Leworthy shared Microsoft’s reasoning behind the decision In a typical cover-ass fashion (emphasis mine):

    When weighing up the future direction storage in the consumer and SMB market, the team felt the Drive Extender technology was not meeting our customer needs. Customers also told us that they wanted easier access to data stored on Drive Extender drives so they are able to view these files outside of Drive Extender. Therefore, moving forward we have decided to remove the Drive Extender technology from Windows Home Server Code Name “Vail” (and Windows Small Business Server 2011 Essentials and Windows Storage Server 2008 R2 Essentials) which are currently in beta.

    Right. Customers chimed in and asked – hey, guys … I’d really like to get my data outside of WHS. I’d like to pull my drives out and plug in my USB disk cradle so I can access my financial spreadsheet. I’m totally okay with you stripping all the reliability and usability features in WHS! Ahhhhhhhhhhh.

    For some odd reason, Leworthy isn’t 100% transparent in his post. For example, he conveniently skips over the fact that SBS partners – not WHS customers – drove the nail into DE’s coffin. Why? “Application compatibility” issues arising from DE use on SBS – not WHS. (I guess DB9 doesn’t run well on SBS.) And there’s no mention of how they believe this is a non-issue and WHS customers won’t care.

    So, are you still looking to upgrade to “Vail”?

    “Vail” on its own is useless without DE, in my opinion. It may be salvageable, however, if OEMs find a glimmer of value in “Vail”; they can bolt on DE-like/RAID-like solutions to fill the gap. Hell, if done right, the difference (to the user) may be indistinguishable. But do we really want a kludge of HP software housing my priceless photos and videos of keyboard cat? Probably not.

    I emailed Drobo and they’re understandably excited (and ready) to receive an influx of Windows Home Server users. They may even run a promotion. I’ll update this post if they do.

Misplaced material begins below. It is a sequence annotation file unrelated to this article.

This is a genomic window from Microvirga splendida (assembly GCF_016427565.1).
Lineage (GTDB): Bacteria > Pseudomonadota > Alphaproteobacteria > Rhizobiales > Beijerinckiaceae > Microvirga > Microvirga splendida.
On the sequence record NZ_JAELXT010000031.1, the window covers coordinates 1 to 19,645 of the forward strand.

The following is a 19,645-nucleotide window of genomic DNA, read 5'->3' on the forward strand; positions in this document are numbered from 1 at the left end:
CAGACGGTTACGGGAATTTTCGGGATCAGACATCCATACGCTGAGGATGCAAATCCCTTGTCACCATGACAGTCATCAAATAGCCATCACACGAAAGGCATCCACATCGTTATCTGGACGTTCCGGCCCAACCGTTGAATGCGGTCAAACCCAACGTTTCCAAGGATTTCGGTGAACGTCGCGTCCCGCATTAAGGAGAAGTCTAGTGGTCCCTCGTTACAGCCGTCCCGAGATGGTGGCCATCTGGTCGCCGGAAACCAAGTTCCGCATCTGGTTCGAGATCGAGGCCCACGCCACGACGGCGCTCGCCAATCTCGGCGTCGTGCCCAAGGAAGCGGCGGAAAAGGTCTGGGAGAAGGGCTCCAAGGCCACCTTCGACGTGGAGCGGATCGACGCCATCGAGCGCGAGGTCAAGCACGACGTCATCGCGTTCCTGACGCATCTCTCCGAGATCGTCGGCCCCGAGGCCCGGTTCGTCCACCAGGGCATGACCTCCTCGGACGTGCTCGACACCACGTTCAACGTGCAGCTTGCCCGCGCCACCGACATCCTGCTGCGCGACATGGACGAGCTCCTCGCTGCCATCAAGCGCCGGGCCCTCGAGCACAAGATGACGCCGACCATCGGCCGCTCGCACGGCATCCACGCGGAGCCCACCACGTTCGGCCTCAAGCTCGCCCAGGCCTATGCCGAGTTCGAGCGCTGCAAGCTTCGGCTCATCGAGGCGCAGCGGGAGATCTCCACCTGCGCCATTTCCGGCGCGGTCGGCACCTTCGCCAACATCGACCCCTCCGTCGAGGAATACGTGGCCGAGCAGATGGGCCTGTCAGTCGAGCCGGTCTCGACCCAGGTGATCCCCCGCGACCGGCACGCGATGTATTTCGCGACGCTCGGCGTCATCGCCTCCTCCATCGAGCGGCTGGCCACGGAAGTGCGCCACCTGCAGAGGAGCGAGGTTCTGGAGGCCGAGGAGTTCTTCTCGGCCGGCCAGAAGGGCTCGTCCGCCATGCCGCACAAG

Rant in the comments area. Anyone want to start a petition to get DE reworked or open-sourced?

    Update: You can vote for the return of DE on Microsoft Connect.
    .

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    In further news, it looks like HP have given up on Windows Home Server completly:

    HP Pulls Out of the Windows Home Server Market, Leaves Vail Out in the Cold | We Got Served

    Myself, I can see the average broadband router simply being beefed up a bit in coming years to handle home server type applications - ADSL router, wireless AP, print server, file server, web application server, etc.

    --
    David Hicks

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    Quote Originally Posted by dhicks View Post
    In further news, it looks like HP have given up on Windows Home Server completly:

    HP Pulls Out of the Windows Home Server Market, Leaves Vail Out in the Cold | We Got Served

    Myself, I can see the average broadband router simply being beefed up a bit in coming years to handle home server type applications - ADSL router, wireless AP, print server, file server, web application server, etc.

    --
    David Hicks
    +1 the high end stuff comes with most if not all of these features now, not quite to the same extent as a full on server but for most it will work fine.